14. 14. Useful Clinical Findings in aphasia <ul><li>Conversational speech </li></ul><ul><li>Comprehension spoke language </li></ul><ul><li>Repetition of spoken language </li></ul><ul><li>Confrontational naming </li></ul><ul><li>Reading: Both Aloud and Comprehension </li></ul><ul><li>Writing </li></ul><ul><li>Associated findings </li></ul>
  15. 15. Broca’s Aphasia 2 nd & 3 rd frontal convolutions <ul><li>Fluency </li></ul><ul><li>Comprehension spoke language: </li></ul><ul><li>Repetition of spoken language </li></ul><ul><li>Confrontational naming </li></ul><ul><li>Reading: Aloud </li></ul><ul><li>Comprehension </li></ul><ul><li>Writing </li></ul><ul><li>Associated findings </li></ul>
  16. 16. Wernicke’s Aphasia Posterior 3 rd superior temporal gyrus <ul><li>Conversational speech </li></ul><ul><li>Comprehension spoke language </li></ul><ul><li>Repetition of spoken language </li></ul><ul><li>Confrontational naming </li></ul><ul><li>Reading: Aloud </li></ul><ul><li>Comprehension </li></ul><ul><li>Writing </li></ul><ul><li>Associated findings </li></ul>
  17. 17. Conduction Aphasia subcortical and suprasylvian <ul><li>Conversational speech </li></ul><ul><li>Comprehension spoke language </li></ul><ul><li>Repetition of spoken language </li></ul><ul><li>Confrontational naming </li></ul><ul><li>Reading: Aloud </li></ul><ul><li>Comprehension </li></ul><ul><li>Writing </li></ul><ul><li>Associated findings </li></ul>
  18. 18. Transcortical Aphasia Border zone or Perisylvian <ul><li>Conversational speech </li></ul><ul><li>Comprehension spoke language </li></ul><ul><li>Repetition of spoken language </li></ul><ul><li>Confrontational naming </li></ul><ul><li>Reading: Aloud </li></ul><ul><li>Comprehension </li></ul><ul><li>Writing </li></ul><ul><li>Associated findings </li></ul>
  19. 19. Some Special Causes of Aphasia and the Imitators of Aphasia <ul><li>Migraine </li></ul><ul><li>Primary progressive aphasia </li></ul><ul><li>Landau-Kleffner Syndrome. Ictal and postictal epileptiform events </li></ul><ul><li>Herpes Simplex </li></ul><ul><li>******** </li></ul><ul><li>Mutism </li></ul><ul><li>Foreign Accent Syndrome </li></ul>
  20. 20. Disconnection Syndromes <ul><li>Lesions sparing the classical cortical speech areas but producing language disorders by “disconnecting” eloquent parts of the brain from each other and preventing their concerted action </li></ul><ul><li>Connections include: </li></ul><ul><li>1. Arcuate fasciculus </li></ul><ul><li>2. Isolation of dominant perisylvian areas </li></ul><ul><li>3. Corpus callosum </li></ul>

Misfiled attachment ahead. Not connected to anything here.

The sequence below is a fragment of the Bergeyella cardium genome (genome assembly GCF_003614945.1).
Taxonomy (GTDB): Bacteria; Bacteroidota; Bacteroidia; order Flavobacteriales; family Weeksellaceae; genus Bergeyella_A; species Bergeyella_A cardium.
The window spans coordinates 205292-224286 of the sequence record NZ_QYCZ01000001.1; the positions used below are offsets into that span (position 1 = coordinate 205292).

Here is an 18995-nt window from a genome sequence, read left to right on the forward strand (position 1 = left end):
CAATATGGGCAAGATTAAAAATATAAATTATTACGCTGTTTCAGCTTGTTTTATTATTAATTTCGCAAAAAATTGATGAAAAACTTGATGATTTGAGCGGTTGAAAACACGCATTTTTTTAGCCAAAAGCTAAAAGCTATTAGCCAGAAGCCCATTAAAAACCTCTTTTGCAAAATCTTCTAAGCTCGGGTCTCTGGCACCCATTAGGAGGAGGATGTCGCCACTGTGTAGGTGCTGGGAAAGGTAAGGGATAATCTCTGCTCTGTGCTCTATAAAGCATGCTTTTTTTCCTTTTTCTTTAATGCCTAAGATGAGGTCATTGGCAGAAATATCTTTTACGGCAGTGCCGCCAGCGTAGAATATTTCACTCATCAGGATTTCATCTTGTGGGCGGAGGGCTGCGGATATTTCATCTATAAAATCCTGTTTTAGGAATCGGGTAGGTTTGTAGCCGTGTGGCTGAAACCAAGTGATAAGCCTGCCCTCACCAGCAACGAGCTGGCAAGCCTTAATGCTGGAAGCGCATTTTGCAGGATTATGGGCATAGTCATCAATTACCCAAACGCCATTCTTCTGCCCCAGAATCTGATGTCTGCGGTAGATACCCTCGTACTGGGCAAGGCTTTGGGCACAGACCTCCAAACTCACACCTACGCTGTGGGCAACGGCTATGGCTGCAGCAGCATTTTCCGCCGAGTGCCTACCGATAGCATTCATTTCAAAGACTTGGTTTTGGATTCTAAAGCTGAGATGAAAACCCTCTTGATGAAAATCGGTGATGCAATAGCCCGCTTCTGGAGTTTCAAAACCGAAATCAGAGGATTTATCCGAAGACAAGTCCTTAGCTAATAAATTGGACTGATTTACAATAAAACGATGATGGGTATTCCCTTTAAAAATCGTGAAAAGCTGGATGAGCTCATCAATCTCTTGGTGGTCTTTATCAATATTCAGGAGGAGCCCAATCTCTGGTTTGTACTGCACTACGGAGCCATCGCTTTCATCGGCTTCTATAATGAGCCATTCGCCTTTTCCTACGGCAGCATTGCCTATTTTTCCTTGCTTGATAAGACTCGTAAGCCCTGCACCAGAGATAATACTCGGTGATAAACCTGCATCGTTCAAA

21. 21. Disconnection Syndromes <ul><li>1.Conduction aphasia </li></ul><ul><li>2.Transcortical aphasia </li></ul><ul><li>3. Alexia without agraphia </li></ul>
  22. 22. Transcortical Aphasia A B When the regions of Broca, Wernicke and the arcuate fasciculus are intact (A), but surrounded by adjacent lesions (B), they are disconnected or isolated from their projection inputs. This results in various forms of aphasia, because of a disconnection from outside projections ( or area of concepts ) into A . The capacity to repeat, however, is relatively well preserved, as A is intact
  23. 23. Alexia without Agraphia The Ultimate Disconnection Syndrome Predict the Clinical Findings and Explain
  24. 24. Alexia without Agraphia 1 Right homonymous hemianopia Not aphasic and can write, as perisylvian area intact Cannot read as intact right occipital lobe is disconnected from dominant hemisphere by lesion in splenium of corpus callosum Relevant areas are supplied by posterior communicating artery Not to be confused with alexia and agraphia (usually angular gyrus lesion)
  25. 25. A Summary Alexia without agraphia Combination of a cortical lesion and a subcortical disconnection 1 Aphasias from lesions in projection cortex (Broca’s and Wernicke’s regions) Aphasia from subcortical disconnection or conduction aphasia Alexia with agraphia: lesion in angular gyrus or association cortex Transcortical aphasia isolates Broca’s and Wernicke’s regions and their connection